It's our time right now by Jim Shaver
"Our obligation is to educate the whole student, to instill a set of ethics and values that establishes a context for the application of discipline-based and professional knowledge for productive citizens of our democratic society."
Virginia Tech President Charles Steger
One student spent the summer in Paraguay and Mexico working with youth orchestras. The other has studied classical Roman history and recently won a Fulbright grant. Both Ashley White and Erik Herz, material science and engineering (MSE) majors and members of the Hillcrest Honors Community, are examples of what Virginia Tech President Charles Steger refers to in the university's strategic plan as "the whole student."
Herz graduated in May with degrees in MSE, economics, and international studies and received a master's degree in MSE from Virginia Tech this summer. His Fulbright studies in Germany will advance his investigations of DNA tracing and detection as he prepares for doctoral study at Cornell the following year. "The processing of materials offers prospects for the betterment of human life," Herz says, "and I want to become a leader in this research."
White is a third-year MSE student currently involved in research concerning super-lightweight materials. She received the Barry S. Goldwater Scholarship for math sciences and engineering. Also a music major, White has served as first violin and concertmaster for various regional musical events. The Alumni Honors Scholarship and the University Honors Scholarship programs paid for her travels to Latin America this summer.
In an e-mail to Honors Program Director Charles "Jack" Dudley, White wrote, "Working with these programs, I really feel like I could make a difference in the world. I think this experience is going to make me seriously look at exactly what I want out of my life and with my career."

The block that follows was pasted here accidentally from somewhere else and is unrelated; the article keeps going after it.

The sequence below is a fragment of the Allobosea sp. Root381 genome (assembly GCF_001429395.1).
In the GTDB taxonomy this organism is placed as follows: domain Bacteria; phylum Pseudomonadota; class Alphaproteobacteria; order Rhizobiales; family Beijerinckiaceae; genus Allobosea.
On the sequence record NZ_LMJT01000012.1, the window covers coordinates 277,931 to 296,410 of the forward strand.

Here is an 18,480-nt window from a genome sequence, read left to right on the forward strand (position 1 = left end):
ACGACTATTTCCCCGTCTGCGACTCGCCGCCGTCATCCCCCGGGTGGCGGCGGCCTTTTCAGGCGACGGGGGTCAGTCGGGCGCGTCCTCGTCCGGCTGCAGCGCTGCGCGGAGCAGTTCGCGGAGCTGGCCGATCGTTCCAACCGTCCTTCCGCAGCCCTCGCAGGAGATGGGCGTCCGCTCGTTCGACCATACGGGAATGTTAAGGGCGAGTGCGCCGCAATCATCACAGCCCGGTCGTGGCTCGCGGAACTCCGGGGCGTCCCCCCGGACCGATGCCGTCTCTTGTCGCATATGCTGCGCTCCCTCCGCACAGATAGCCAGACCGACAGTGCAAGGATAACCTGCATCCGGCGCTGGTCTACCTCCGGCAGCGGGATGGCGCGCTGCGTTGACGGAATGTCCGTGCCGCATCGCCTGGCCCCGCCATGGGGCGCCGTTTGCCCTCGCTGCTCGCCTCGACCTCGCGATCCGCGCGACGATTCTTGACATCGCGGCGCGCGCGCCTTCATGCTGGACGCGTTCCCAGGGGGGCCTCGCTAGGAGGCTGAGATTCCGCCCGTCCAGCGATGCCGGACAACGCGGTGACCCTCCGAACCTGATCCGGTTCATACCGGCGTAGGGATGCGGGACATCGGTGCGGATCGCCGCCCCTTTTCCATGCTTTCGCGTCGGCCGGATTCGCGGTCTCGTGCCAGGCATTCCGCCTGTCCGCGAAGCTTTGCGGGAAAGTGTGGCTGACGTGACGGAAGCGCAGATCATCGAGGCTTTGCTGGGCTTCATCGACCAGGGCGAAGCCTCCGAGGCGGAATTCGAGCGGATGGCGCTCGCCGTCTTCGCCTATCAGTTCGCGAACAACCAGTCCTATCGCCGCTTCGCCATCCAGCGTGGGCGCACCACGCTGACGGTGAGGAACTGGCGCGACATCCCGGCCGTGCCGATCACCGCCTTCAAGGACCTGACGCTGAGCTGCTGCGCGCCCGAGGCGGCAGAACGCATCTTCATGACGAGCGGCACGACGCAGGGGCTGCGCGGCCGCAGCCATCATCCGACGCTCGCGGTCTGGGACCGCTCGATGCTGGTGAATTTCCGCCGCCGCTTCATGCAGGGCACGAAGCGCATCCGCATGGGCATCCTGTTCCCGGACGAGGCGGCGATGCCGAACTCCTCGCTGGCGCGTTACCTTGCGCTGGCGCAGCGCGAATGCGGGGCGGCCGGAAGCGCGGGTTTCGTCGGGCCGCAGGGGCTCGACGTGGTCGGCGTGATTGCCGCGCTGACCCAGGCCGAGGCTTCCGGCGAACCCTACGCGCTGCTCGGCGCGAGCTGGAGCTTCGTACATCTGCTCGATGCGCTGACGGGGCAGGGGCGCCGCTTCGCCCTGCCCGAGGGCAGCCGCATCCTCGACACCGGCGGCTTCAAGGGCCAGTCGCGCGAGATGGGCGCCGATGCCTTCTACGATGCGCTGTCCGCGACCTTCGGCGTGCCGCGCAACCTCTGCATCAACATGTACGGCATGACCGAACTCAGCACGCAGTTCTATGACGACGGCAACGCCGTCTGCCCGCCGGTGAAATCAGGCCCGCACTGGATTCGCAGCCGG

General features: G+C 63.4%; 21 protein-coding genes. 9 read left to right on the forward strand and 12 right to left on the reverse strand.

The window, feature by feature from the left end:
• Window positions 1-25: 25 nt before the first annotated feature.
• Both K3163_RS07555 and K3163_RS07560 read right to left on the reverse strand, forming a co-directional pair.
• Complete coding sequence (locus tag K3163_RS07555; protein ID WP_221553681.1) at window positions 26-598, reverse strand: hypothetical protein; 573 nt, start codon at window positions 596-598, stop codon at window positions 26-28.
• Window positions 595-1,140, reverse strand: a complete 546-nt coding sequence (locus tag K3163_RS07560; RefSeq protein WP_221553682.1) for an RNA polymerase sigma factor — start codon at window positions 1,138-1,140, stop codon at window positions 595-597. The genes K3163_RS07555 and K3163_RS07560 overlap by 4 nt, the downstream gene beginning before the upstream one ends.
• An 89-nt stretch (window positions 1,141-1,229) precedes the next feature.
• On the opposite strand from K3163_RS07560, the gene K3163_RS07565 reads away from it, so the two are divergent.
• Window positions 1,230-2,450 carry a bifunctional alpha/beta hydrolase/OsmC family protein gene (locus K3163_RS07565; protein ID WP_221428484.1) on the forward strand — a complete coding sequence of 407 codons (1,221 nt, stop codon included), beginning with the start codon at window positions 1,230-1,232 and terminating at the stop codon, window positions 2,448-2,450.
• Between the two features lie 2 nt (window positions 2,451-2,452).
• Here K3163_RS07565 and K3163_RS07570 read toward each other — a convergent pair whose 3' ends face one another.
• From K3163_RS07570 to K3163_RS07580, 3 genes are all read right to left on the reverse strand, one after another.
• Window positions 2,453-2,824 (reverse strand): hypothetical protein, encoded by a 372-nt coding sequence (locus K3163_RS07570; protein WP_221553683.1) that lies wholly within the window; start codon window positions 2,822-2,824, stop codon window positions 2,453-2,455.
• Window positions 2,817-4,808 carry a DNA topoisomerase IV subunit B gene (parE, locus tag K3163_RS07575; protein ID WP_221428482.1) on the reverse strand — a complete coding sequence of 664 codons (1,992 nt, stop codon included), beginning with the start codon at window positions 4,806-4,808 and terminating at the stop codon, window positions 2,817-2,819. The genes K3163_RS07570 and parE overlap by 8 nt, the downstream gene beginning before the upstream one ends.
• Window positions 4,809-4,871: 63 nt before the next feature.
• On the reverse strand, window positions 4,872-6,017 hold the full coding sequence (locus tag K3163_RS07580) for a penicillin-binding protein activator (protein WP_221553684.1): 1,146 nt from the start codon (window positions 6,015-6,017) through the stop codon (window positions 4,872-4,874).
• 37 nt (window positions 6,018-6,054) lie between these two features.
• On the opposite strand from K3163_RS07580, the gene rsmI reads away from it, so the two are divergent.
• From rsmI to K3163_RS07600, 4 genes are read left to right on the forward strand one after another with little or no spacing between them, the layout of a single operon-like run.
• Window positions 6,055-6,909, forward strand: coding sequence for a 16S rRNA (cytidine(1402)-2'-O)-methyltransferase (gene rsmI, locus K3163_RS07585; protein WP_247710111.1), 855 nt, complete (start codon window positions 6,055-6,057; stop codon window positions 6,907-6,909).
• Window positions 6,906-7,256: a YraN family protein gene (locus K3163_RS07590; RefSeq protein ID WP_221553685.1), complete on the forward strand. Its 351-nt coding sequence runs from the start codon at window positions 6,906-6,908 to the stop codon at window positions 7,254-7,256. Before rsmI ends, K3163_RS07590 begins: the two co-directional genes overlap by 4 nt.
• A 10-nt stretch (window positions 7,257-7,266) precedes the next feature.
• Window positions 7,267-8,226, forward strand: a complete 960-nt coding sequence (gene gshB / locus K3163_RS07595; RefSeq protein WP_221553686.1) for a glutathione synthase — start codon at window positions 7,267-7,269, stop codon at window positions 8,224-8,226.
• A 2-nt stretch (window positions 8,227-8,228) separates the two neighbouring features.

The experiences White, Herz, and other Virginia Tech students share resonate with alumni. A university study conducted earlier this year reveals that Virginia Tech benefactors are strong supporters of academic programs and the infrastructure necessary to advance them. The university's goal to achieve top-tier research university status is clearly understood by alumni and friends. "It's our time right now," one supporter said.
When key alumni were asked about the priorities developed from the strategic plan, their focus on academic excellence was a strong No. 1. The survey also shows significant support for both undergraduate studies and scholarships and for research facilities. The 50-year reunion class of 1954 is funding a $250,000 Class of '54 Honors Scholarship. As well, the 1955 and 1956 reunion classes each intend to create honors scholarship programs of $100,000. Honors students also have scholarships available through gifts from Claire and Wayne Horton and from Robert B. Pamplin Sr. and Robert B. Pamplin Jr. Combined awards for these scholarships have totaled more than $1.5 million.
University Provost Mark McNamee notes, "Our supporters strongly endorse efforts to generate funds for endowed chairs and professorships and for undergraduate scholarships and graduate fellowships. Our goals require us to enhance all aspects of education and student support."
As the university continues to respond to the goals of its strategic plan, leaders see Virginia Tech's partnership with private supporters as an integral part of the plan's implementation. Dudley also considers this partnership critical to meeting the university's commitment to teaching, research, and outreach. "We've got to prepare students for the next level. And the next level keeps going up."
He adds that the private support the university receives returns dividends that reflect the strategic plan and all it promises for the university. Of the school's honors students, Dudley says, "When they leave [the university], they are [each] a totally different person. Those four or five years they are at Virginia Tech are absolutely magical."
Jim Shaver is the director of development communications.